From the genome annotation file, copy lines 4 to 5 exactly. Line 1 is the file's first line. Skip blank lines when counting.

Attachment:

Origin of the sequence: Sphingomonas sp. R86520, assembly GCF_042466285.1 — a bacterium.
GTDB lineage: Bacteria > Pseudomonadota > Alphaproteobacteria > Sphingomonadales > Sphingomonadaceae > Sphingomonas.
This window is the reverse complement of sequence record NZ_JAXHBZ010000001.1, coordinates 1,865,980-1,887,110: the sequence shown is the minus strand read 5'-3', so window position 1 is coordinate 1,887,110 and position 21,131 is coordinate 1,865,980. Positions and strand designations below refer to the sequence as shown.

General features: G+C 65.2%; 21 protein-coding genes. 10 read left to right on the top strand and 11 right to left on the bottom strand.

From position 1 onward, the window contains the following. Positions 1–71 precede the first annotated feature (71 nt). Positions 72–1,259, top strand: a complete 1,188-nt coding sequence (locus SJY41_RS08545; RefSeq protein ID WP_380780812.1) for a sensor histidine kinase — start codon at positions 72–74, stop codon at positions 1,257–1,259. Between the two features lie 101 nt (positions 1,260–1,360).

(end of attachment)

General features: G+C 65.2%; 21 protein-coding genes. 10 read left to right on the top strand and 11 right to left on the bottom strand.

From position 1 onward, the window contains the following. Positions 1–71 precede the first annotated feature (71 nt). Positions 72–1,259, top strand: a complete 1,188-nt coding sequence (locus SJY41_RS08545; RefSeq protein ID WP_380780812.1) for a sensor histidine kinase — start codon at positions 72–74, stop codon at positions 1,257–1,259. Between the two features lie 101 nt (positions 1,260–1,360).